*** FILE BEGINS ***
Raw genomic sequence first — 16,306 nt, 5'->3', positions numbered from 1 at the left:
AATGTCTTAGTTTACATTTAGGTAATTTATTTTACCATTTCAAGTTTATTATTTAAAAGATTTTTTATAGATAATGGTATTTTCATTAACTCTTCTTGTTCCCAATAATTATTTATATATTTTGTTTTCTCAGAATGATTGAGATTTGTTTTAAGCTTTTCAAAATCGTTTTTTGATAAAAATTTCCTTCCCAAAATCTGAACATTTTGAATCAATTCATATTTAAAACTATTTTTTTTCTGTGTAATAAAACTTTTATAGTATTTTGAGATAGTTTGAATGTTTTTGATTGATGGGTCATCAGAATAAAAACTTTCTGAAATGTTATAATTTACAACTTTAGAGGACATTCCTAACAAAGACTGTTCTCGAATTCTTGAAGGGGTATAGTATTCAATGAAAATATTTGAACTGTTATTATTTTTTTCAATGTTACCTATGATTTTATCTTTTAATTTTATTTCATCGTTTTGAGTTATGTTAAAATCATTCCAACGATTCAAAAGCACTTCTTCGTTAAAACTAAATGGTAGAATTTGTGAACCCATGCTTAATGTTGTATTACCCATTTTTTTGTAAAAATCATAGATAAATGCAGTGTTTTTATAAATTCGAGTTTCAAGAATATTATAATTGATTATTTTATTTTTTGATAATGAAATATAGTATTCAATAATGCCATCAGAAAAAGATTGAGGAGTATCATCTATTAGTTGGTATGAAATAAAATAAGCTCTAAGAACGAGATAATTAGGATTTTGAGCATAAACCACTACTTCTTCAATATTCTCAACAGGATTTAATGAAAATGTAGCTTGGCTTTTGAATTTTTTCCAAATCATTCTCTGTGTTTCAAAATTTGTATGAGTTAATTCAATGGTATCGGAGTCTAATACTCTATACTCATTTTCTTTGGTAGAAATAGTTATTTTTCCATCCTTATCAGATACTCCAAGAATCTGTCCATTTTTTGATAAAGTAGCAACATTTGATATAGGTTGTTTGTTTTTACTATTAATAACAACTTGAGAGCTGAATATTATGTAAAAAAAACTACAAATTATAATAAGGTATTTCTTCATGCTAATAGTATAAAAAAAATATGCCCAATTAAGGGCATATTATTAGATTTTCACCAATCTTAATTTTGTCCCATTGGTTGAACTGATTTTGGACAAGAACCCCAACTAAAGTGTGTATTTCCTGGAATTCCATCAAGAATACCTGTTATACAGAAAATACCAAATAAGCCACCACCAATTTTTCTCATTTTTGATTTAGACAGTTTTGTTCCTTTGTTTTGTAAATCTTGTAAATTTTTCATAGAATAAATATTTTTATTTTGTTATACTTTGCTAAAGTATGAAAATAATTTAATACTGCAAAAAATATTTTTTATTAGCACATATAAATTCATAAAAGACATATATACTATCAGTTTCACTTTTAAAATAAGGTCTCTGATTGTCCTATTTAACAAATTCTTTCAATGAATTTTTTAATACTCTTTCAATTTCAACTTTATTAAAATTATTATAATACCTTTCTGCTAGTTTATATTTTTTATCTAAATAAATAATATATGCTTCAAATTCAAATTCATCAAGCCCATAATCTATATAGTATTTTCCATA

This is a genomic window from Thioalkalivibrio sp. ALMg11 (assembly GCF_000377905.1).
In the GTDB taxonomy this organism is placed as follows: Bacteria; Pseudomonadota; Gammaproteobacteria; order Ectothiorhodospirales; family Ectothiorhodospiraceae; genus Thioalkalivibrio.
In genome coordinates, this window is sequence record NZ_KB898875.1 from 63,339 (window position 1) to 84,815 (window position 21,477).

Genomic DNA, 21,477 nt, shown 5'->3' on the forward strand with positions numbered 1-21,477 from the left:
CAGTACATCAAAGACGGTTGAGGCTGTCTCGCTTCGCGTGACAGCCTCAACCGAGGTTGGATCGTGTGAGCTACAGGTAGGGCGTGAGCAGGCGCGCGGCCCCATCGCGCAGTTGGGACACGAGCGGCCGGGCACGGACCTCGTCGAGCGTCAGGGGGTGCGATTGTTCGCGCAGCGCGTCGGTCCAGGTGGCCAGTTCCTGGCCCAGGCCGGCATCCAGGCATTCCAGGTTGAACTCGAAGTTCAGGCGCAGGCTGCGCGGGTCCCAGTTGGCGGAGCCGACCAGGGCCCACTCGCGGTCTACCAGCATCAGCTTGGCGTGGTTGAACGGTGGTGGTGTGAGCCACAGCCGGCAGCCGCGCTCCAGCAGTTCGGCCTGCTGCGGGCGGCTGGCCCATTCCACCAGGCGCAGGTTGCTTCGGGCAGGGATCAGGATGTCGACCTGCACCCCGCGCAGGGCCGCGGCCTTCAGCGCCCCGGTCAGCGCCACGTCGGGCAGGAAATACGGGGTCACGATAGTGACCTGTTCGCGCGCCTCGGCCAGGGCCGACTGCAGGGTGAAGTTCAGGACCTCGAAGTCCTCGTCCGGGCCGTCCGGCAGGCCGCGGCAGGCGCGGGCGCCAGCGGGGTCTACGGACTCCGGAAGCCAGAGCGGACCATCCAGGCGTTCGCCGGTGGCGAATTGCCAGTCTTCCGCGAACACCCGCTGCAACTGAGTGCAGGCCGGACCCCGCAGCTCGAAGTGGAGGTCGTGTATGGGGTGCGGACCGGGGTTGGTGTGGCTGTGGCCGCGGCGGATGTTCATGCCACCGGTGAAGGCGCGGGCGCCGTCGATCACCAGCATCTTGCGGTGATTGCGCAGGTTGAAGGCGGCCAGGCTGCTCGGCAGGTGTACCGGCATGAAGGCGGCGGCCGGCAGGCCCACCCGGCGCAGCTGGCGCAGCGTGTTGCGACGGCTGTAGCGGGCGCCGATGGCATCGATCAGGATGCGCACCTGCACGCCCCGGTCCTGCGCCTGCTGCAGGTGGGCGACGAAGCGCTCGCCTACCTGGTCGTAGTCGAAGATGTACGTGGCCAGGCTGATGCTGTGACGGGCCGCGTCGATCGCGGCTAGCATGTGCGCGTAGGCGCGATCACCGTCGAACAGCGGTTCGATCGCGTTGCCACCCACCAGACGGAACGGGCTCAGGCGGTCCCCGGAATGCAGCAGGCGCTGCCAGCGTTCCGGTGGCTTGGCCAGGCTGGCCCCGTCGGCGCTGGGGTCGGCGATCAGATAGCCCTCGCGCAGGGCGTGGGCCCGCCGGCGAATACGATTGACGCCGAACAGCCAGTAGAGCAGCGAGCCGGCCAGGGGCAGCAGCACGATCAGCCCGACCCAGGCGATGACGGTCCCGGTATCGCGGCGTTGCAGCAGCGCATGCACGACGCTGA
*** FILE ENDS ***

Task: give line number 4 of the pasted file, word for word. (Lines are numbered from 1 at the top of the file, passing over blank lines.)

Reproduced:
In the GTDB taxonomy this organism is placed as follows: Bacteria; Pseudomonadota; Gammaproteobacteria; order Ectothiorhodospirales; family Ectothiorhodospiraceae; genus Thioalkalivibrio.